What is a Simple Definition of Ethics?
Put simply, ethics is a system of moral principles that help people make decisions.
Ethics is referenced a lot in moral philosophy, and the word comes from the Greek word “ethos”, which roughly translates as “moral character”, informing an individual or society’s beliefs, customs, or practices.
Commonly, the topic of ethics covers:
- Rights and responsibilities
- Choosing between right and wrong
- How to live a good life
The western world tends to have a Christian view of ethics, due to the historical dominance of this religion.
On a personal level, ethics tend to affect day to day behaviours, and how your interact with fellow humans.
In broader modern society, ethics is brought up a lot in political debate on ethical issues, such as abortion, euthanasia, professional conduct, and human rights.
Types of ethics include:
- Subjectivism – moral judgments
- Consequentialism – utilitarianism (the greatest good for the greatest number of people)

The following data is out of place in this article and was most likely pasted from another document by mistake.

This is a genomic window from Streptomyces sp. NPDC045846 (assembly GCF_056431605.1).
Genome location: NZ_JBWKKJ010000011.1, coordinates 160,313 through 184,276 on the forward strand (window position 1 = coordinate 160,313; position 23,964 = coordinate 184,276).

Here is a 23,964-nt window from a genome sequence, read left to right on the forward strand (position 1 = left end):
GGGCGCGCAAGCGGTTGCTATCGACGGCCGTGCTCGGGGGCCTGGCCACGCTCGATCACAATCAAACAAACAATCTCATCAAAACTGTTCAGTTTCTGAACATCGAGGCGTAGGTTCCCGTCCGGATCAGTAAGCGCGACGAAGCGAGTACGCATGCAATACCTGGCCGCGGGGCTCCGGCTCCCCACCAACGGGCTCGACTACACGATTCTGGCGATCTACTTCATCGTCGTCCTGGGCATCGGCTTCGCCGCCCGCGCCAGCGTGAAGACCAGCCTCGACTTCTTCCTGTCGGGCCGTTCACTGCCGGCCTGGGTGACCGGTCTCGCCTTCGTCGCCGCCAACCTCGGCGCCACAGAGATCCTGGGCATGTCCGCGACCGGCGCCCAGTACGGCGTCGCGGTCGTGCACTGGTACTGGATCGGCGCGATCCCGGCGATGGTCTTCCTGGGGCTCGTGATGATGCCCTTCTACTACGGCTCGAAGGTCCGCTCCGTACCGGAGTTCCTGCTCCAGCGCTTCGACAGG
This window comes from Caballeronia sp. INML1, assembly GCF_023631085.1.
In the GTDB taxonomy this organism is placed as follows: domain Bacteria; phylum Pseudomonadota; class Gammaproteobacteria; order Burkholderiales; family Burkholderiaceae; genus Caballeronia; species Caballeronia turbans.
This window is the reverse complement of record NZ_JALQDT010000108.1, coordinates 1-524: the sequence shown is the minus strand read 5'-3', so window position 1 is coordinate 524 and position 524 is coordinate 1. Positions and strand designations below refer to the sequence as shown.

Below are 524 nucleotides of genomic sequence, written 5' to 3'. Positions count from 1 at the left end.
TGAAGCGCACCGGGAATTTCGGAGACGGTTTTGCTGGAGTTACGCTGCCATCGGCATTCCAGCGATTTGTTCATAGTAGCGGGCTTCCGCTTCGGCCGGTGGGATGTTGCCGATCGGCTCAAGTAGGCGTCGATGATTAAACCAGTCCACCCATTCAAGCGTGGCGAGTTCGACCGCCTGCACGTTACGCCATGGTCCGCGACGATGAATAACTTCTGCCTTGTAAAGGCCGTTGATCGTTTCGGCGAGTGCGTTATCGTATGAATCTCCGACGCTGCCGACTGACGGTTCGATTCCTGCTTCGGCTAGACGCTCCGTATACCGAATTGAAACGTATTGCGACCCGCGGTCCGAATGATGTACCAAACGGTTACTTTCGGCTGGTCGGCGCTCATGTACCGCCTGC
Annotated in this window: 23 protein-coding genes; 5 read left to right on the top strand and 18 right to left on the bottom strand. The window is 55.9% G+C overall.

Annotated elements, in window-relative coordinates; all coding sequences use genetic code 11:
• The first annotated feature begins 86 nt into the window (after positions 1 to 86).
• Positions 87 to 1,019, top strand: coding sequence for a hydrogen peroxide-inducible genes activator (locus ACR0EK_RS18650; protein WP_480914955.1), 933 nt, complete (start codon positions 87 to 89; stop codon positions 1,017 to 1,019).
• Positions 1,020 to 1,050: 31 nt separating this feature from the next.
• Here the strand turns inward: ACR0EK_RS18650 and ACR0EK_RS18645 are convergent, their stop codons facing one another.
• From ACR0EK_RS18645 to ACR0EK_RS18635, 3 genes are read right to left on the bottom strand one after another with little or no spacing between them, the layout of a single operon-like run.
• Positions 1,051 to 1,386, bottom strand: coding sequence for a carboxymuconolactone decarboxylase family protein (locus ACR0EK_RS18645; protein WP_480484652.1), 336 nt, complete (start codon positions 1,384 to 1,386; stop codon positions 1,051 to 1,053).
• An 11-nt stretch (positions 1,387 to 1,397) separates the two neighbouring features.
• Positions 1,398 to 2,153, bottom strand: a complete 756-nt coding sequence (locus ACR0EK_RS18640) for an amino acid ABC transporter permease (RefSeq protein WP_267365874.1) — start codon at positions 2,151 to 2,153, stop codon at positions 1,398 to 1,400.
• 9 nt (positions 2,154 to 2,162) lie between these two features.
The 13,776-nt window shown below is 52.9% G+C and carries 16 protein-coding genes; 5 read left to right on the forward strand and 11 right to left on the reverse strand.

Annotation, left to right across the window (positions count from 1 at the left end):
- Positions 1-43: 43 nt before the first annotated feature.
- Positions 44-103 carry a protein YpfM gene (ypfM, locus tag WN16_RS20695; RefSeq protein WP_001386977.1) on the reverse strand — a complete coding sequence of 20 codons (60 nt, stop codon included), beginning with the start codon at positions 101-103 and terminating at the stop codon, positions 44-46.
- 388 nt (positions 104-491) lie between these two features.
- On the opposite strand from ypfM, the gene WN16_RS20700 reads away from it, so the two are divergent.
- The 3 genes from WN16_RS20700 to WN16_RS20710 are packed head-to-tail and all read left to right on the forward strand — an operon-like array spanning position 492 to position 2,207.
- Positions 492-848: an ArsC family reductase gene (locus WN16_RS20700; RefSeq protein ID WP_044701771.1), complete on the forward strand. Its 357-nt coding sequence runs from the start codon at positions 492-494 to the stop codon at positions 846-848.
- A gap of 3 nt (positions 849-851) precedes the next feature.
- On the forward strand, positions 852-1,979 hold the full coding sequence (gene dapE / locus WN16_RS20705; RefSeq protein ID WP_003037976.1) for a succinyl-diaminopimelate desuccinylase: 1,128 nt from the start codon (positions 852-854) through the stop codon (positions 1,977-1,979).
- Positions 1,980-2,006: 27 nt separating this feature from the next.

- Duty-based ethics.
- Virtue ethics.
- Situation ethics.
These are often categorised into:
- Normative Ethics
- Applied Ethics
Famous moral philosophers include:
- Immanuel Kant
- David Hume
- Jeremy Bentham
- John Stuart Mill
- Rene Descartes
Business ethics are based on the western capitalist culture, dealing with what corporations should consider as right and wrong. This tends to be a controversial topic, as corporations are focused on maximising shareholder value, which isn’t always the same as what’s good for society as a whole.
Matt Jackson is a leading publisher on ethics. He follows strict editorial practices for all content on the website matt-jackson.com.
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